Weyerhaeuser (WY) is the best of the group, even though it offers a comparatively small dividend of 2.5%. Cramer thinks the yield will be increased, especially since its balance sheet is clean and it has a top-notch management committed to growing the company. The company owns 6 million acres of timberland in the Western part of the U.S., which is a crucial location for easy transport to Asia. Currently, 9.6% of its revenues are from Japan. When housing improves domestically, the stock should get an added boost.

Rayonier (RYN) owns 2.5 million acres of woodland, has a 3.4% yield and 10% of its revenues are from Japan. Cramer thinks this stock is fine, but its assets are in the South and the East, rather than the West, which makes transport for export to Asia more costly and complicated.

Plum Creek Timber (PCL) offers a 3.9% dividend and is the largest owner of woodland in the in U.S., but only 20% of its assets are located in the Northwest. While PCL is a good timber play, it is too tied to residential construction and doesn't have enough exposure to Asia.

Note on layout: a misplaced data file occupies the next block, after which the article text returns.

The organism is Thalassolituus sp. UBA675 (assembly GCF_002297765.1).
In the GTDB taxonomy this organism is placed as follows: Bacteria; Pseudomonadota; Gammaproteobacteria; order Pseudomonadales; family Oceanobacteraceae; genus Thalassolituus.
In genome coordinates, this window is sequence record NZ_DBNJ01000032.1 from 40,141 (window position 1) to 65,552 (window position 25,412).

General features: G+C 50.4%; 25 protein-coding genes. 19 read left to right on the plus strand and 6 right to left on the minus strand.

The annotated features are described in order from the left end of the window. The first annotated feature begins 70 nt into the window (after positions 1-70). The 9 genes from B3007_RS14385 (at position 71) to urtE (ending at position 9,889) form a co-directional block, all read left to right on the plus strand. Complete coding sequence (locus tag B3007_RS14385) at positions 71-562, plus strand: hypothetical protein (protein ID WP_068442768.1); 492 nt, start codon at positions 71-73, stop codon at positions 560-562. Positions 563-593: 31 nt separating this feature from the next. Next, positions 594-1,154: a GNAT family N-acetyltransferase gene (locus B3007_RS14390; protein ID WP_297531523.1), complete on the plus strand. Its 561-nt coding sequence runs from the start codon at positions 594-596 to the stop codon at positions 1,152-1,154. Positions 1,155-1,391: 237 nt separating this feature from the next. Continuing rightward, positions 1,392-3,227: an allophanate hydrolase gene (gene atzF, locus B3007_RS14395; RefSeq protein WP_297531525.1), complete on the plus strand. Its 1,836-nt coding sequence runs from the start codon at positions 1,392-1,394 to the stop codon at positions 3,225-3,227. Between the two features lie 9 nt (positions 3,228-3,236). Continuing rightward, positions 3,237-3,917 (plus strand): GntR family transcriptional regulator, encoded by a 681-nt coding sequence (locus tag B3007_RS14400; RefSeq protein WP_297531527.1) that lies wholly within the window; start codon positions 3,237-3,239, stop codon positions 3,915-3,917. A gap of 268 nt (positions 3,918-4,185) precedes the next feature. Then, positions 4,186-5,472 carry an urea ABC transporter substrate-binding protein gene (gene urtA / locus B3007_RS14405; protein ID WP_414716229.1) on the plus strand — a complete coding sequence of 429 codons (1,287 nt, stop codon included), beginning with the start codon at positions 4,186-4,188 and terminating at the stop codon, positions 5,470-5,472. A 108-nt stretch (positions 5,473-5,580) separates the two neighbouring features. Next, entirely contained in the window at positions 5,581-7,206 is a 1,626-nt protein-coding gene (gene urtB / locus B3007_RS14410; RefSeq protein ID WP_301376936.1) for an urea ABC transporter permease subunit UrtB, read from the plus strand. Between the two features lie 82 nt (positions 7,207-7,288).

Cramer would not own Potlatch (PCH), which has a 5% yield but its dividend is a red flag because the yield might get cut. Its timber is also located mainly in the East, and while the company could be bought, he doesn't like the fundamentals well enough to consider buying it as a takeover speculation.

While investors who don't want the risk of individual stocks might consider buying iShares S&P Global Timber & Forestry Index ETF (WOOD), Cramer admits he doesn't see the point of buying the bad with the good when it is possible to buy only the best: Weyerhaeuser (WY).